In Motorola Solutions Inc and another v Hytera Communications Corp Ltd  EWCA, the Court of Appeal overturned a $345m freezing injunction which it held was based on inadmissible statements made during without prejudice (WP) settlement meetings.
The WP rule generally bars statements made during settlement talks from being used later as evidence in court. One exception to this rule is where a party can show that the exclusion of WP evidence would act as a cloak for perjury, blackmail or other “unambiguous impropriety”.1
The Court confirmed that the test for admissibility of evidence, based on the “unambiguous impropriety” exception to the WP rule, was not whether there was a “good arguable case” of impropriety, but whether the evidence shows nothing less than impropriety that is truly unambiguous. The requirement for unambiguous proof is a high threshold and applies only in the clearest of cases of abuse of WP privilege.
Background facts and law
Motorola Solutions (Motorola) won a trade secrets claim against Hytera Communications (Hytera) in the US. Hytera had recruited three of Motorola’s senior engineers who were found to have stolen confidential documents and source code and used them to build competing digital radio products.
In support of the US proceedings, Motorola obtained a $345m freezing order under section 25 of the Civil Jurisdiction and Judgments Act 1982 against Hytera, and its UK based subsidiaries. Motorola relied on evidence of dissipation provided by its in-house lawyer regarding alleged threats made by Hytera's former CFO during WP discussions. The CFO allegedly said that if Hytera lost, it would frustrate enforcement by concentrating its assets in China and other jurisdictions where enforcement would be more difficult.
Hytera appealed arguing that the High Court incorrectly concluded that statements from Hytera’s CFO amounted to unambiguous impropriety.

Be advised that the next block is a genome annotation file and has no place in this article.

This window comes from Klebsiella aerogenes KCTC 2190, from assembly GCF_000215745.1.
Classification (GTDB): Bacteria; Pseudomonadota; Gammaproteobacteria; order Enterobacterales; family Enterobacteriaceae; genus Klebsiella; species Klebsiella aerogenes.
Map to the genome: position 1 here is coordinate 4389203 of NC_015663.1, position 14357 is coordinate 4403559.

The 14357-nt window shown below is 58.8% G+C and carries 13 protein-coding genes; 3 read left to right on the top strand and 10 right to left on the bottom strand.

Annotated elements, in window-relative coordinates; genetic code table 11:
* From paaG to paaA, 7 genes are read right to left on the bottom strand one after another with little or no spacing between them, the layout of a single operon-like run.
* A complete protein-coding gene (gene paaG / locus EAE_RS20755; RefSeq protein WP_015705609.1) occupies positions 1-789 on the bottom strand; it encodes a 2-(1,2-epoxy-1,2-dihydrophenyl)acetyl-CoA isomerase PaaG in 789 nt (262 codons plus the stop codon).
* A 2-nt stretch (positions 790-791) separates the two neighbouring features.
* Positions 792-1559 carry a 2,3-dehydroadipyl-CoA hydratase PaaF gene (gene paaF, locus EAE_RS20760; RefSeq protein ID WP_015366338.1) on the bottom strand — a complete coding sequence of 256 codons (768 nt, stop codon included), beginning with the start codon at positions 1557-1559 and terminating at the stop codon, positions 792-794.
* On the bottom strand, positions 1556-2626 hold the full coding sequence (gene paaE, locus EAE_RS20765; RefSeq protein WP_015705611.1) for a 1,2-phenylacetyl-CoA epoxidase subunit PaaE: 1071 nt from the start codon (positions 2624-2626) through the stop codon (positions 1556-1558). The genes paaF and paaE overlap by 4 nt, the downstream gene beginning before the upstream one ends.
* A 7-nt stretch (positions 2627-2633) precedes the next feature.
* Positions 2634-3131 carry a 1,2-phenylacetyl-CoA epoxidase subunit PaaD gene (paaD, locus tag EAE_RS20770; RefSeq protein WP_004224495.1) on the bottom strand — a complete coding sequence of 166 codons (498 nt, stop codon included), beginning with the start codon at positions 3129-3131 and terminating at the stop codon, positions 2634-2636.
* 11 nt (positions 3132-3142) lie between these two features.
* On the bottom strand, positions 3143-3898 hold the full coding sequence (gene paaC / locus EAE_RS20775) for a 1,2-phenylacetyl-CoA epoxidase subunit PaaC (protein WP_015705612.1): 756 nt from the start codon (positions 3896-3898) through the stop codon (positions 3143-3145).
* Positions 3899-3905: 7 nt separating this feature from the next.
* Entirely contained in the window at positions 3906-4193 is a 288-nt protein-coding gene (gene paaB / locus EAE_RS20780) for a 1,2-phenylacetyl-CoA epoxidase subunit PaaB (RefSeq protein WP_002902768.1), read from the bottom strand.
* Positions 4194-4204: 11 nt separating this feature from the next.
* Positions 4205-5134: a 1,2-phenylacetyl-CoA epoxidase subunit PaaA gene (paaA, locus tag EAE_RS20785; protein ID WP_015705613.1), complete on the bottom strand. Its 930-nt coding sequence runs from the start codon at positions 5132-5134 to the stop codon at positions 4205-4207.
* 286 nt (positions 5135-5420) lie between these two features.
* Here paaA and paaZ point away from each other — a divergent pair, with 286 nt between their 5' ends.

Court of Appeal decision
The Court of Appeal discharged the freezing order and decided that WP evidence should not have been admitted.
Statements made during without prejudice negotiations could be admitted in evidence under the unambiguous impropriety exception only if the relevant impropriety was itself proved “unambiguously”. Applying the lower court’s “good arguable case” test regarding the exception would erode the WP rule and cut across the confidentiality that policy requires for promoting settlement.
On the facts there was no unambiguous impropriety given conflicting evidence between the parties about what was said during settlement discussions. The judge noted that there “was scope for misunderstanding … bearing in mind that the participants were from different cultures and that discussions were not scripted or recorded”.
The judgment confirms that the admissibility threshold for the “unambiguous impropriety” exception is high. Successful use of “unambiguous impropriety” is likely to be rare, particularly at an interlocutory stage of proceedings. In practice, any dispute regarding the credibility of WP evidence is likely to cast some degree of doubt about its unambiguous nature.
Detailed contemporaneous written notes of WP meetings could still help in establishing unambiguous impropriety but oral comments by advisers or clients are unlikely to be sufficient.
Males LJ emphasised the policy reasons for admitting WP evidence in only exceptional circumstances noting that “the public interest in the settlement of litigation generally outweighs the risk of abuse of the privilege in individual cases”.
With thanks to Amy Hobbs for her assistance with this article.
1 Hoffmann LJ in Foster v Friedland, CA 10 Nov 1992